While a panel investigates an alleged link between coasters and brain injuries, many experts and riders alike aren't a bit worried. Experts point out that the case against roller coasters is almost entirely anecdotal, and anecdotal cases do not make for scientific proof.
Read more from the Chicago Tribune.
This is good to read. Notice that as the hype subsides, the simple fact that there are so few injuries becomes obvious. I don't think anyone would disagree that the rides may cause damage with people who have pre-existing conditions, but to suggest that the rides as a matter of fact can cause damage to everyone is insane. Markey and the Funky Bunch will have to come to terms with that.
Jeff - Webmaster/Admin - CoasterBuzz.com, Sillynonsense.com
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The problem is that the people feeding the information to Markey (i.e. the RnRC incident) don't fully grasp what is going on.
I'm not saying that Rock 'N Roller Coaster caused her problem. I've ridden it. Smoothest Vekoma coaster you can find. But the problem most likely has nothing to do with g-forces. Headbanging could be the offender here (but, again, the ride is smooth), and combined with the darkness, if the woman had very little strength in her neck, the beating could have been a problem.
That is, if, and only if, the ride caused this, which I'm not fully convinced of. Then again, I don't want to take the naiive route and say that the ride certainly didn't cause it, because it is a possibility, but in my eyes, only if she didn't have the strength to control her head.
Of course, Drachen Fire always took a lot of heat for this. My family knows someone who suffered from a brain aneurysm soon after riding DF, and there were other cases too.
I never bought that coasters cause this sort of thing. However, I definitely think that if you have a problem beforehand (that you may or may not know of), riding a rough coaster could bring it to the surface.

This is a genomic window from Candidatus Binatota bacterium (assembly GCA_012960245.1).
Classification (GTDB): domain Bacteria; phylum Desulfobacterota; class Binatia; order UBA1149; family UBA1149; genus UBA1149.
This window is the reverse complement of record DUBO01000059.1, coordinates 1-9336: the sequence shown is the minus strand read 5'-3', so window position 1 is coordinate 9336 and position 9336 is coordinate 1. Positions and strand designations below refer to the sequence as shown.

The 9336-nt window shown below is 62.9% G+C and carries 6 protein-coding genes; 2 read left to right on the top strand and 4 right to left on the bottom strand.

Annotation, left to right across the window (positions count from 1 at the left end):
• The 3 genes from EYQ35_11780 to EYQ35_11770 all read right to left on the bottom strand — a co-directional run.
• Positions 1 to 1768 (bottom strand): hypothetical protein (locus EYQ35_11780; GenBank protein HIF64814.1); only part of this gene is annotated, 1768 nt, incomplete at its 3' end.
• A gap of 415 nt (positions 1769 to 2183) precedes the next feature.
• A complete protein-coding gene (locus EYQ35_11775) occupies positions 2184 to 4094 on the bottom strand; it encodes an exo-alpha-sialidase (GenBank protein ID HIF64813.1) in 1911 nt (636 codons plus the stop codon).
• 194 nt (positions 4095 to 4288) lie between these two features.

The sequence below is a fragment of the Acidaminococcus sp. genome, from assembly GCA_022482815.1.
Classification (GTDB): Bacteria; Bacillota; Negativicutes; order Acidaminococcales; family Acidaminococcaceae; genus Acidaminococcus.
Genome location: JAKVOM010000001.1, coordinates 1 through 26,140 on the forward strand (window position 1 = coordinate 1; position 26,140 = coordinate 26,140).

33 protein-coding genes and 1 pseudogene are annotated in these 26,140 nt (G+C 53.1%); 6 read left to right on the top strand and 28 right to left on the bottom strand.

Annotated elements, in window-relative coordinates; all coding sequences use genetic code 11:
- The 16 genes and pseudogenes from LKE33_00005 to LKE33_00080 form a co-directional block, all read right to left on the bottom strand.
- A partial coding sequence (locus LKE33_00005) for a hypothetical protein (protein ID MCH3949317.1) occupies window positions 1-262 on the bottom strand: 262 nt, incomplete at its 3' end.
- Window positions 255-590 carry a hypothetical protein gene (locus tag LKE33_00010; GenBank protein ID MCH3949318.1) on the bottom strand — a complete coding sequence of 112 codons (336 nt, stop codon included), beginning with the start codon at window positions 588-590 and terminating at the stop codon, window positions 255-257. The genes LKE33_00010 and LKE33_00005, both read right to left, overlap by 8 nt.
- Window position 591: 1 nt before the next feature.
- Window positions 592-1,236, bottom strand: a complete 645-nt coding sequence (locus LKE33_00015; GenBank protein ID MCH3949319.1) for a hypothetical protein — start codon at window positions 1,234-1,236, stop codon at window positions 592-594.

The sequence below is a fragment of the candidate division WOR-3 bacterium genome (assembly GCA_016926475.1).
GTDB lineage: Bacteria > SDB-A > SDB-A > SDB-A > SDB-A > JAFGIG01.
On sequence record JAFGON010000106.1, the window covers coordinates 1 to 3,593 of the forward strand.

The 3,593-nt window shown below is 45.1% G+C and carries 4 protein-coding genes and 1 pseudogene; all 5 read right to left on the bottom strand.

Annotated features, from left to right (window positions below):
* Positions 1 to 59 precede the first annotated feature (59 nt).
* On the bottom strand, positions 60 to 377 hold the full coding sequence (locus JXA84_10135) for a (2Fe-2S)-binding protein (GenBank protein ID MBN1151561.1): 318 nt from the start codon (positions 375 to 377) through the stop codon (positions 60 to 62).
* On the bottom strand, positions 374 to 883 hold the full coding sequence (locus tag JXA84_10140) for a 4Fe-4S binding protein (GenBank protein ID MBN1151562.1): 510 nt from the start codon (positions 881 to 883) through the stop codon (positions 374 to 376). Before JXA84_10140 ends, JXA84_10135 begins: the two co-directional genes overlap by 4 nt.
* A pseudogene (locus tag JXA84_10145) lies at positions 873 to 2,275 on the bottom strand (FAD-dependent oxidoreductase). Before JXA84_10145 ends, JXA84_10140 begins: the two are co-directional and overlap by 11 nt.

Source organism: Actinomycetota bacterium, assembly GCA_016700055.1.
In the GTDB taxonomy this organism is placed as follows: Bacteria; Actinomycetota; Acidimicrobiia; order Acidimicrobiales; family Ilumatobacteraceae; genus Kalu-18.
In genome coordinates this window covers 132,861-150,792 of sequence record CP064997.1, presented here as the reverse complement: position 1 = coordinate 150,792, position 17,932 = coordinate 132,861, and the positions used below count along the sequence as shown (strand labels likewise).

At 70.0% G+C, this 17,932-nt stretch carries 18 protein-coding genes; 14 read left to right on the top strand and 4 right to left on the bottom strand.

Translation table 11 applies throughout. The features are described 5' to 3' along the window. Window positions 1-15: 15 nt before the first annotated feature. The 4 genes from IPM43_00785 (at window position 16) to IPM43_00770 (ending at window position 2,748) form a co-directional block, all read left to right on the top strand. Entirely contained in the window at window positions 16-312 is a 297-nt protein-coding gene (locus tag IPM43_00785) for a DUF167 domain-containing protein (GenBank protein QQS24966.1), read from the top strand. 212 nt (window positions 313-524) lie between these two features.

Actually, using the Brain Injury Institutes statistics and the number of cases that Markey has reported, it seems that there is a negative correlation between amusement park attendance and brain injury. In other words, a person who attends an amusement park on a given day is less likely to have a traumatic brain injury that day than someone who doesn't go to an amusement park on that day.
Now, I don't honestly believe that attending an amusement park protects your brain, however the low rate of brain injury points out how little risk there is. This low rate is probably due to two factors. First, our behaviour at amusement parks is limited so that we are less likely to do stupid things like falling off a ladder that we didn't tie off. Second, amusement park attendees are younger than the average population and therefore probably less vulnerable to brain injuries
An aneurysm is a long term preexisting condition. It is not caused by a roller coaster. Unless the bleeding out of the anuerysm was noted within hours after riding it was probably triggered by something else. At the same time I have to agree that DF would have been one of the more likely coasters to cause problems with a preexisting aneurysm.
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